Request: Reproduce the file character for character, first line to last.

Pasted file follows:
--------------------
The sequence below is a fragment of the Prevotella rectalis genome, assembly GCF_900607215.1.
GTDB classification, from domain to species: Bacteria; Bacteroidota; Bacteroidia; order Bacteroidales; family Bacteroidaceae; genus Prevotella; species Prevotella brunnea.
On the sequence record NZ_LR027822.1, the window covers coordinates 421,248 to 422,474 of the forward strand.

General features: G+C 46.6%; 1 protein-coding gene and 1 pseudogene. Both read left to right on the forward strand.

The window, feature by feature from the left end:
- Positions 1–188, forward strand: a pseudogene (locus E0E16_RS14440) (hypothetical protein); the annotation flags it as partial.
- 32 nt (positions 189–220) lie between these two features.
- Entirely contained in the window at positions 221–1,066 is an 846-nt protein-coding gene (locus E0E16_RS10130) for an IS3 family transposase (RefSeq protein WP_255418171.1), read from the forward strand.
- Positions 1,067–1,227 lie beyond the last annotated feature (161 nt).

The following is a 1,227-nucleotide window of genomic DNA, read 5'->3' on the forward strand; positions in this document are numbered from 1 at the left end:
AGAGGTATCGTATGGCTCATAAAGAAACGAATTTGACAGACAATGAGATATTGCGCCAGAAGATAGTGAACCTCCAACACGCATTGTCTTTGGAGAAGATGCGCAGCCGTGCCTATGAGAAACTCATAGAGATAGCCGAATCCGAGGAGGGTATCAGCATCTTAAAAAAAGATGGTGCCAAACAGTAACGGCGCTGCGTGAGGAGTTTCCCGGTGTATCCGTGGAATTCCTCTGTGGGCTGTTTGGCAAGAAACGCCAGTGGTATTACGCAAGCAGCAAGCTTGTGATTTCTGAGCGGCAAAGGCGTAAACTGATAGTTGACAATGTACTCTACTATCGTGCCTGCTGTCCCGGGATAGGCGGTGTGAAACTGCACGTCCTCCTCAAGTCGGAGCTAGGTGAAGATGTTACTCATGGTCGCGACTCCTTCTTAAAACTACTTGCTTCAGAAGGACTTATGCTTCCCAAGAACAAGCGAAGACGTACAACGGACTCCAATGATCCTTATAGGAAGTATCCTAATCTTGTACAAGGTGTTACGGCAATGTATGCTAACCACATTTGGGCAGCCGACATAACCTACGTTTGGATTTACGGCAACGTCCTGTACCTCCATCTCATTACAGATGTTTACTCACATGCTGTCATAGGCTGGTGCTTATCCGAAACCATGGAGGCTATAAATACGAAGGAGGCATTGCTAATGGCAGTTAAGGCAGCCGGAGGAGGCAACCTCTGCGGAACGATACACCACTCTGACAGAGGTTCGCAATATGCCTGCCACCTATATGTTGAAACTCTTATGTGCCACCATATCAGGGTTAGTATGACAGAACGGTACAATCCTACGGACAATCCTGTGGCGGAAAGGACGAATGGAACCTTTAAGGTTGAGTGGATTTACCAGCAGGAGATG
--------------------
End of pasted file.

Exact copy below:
The sequence below is a fragment of the Prevotella rectalis genome, assembly GCF_900607215.1.
GTDB classification, from domain to species: Bacteria; Bacteroidota; Bacteroidia; order Bacteroidales; family Bacteroidaceae; genus Prevotella; species Prevotella brunnea.
On the sequence record NZ_LR027822.1, the window covers coordinates 421,248 to 422,474 of the forward strand.

General features: G+C 46.6%; 1 protein-coding gene and 1 pseudogene. Both read left to right on the forward strand.

The window, feature by feature from the left end:
- Positions 1–188, forward strand: a pseudogene (locus E0E16_RS14440) (hypothetical protein); the annotation flags it as partial.
- 32 nt (positions 189–220) lie between these two features.
- Entirely contained in the window at positions 221–1,066 is an 846-nt protein-coding gene (locus E0E16_RS10130) for an IS3 family transposase (RefSeq protein WP_255418171.1), read from the forward strand.
- Positions 1,067–1,227 lie beyond the last annotated feature (161 nt).

The following is a 1,227-nucleotide window of genomic DNA, read 5'->3' on the forward strand; positions in this document are numbered from 1 at the left end:
AGAGGTATCGTATGGCTCATAAAGAAACGAATTTGACAGACAATGAGATATTGCGCCAGAAGATAGTGAACCTCCAACACGCATTGTCTTTGGAGAAGATGCGCAGCCGTGCCTATGAGAAACTCATAGAGATAGCCGAATCCGAGGAGGGTATCAGCATCTTAAAAAAAGATGGTGCCAAACAGTAACGGCGCTGCGTGAGGAGTTTCCCGGTGTATCCGTGGAATTCCTCTGTGGGCTGTTTGGCAAGAAACGCCAGTGGTATTACGCAAGCAGCAAGCTTGTGATTTCTGAGCGGCAAAGGCGTAAACTGATAGTTGACAATGTACTCTACTATCGTGCCTGCTGTCCCGGGATAGGCGGTGTGAAACTGCACGTCCTCCTCAAGTCGGAGCTAGGTGAAGATGTTACTCATGGTCGCGACTCCTTCTTAAAACTACTTGCTTCAGAAGGACTTATGCTTCCCAAGAACAAGCGAAGACGTACAACGGACTCCAATGATCCTTATAGGAAGTATCCTAATCTTGTACAAGGTGTTACGGCAATGTATGCTAACCACATTTGGGCAGCCGACATAACCTACGTTTGGATTTACGGCAACGTCCTGTACCTCCATCTCATTACAGATGTTTACTCACATGCTGTCATAGGCTGGTGCTTATCCGAAACCATGGAGGCTATAAATACGAAGGAGGCATTGCTAATGGCAGTTAAGGCAGCCGGAGGAGGCAACCTCTGCGGAACGATACACCACTCTGACAGAGGTTCGCAATATGCCTGCCACCTATATGTTGAAACTCTTATGTGCCACCATATCAGGGTTAGTATGACAGAACGGTACAATCCTACGGACAATCCTGTGGCGGAAAGGACGAATGGAACCTTTAAGGTTGAGTGGATTTACCAGCAGGAGATG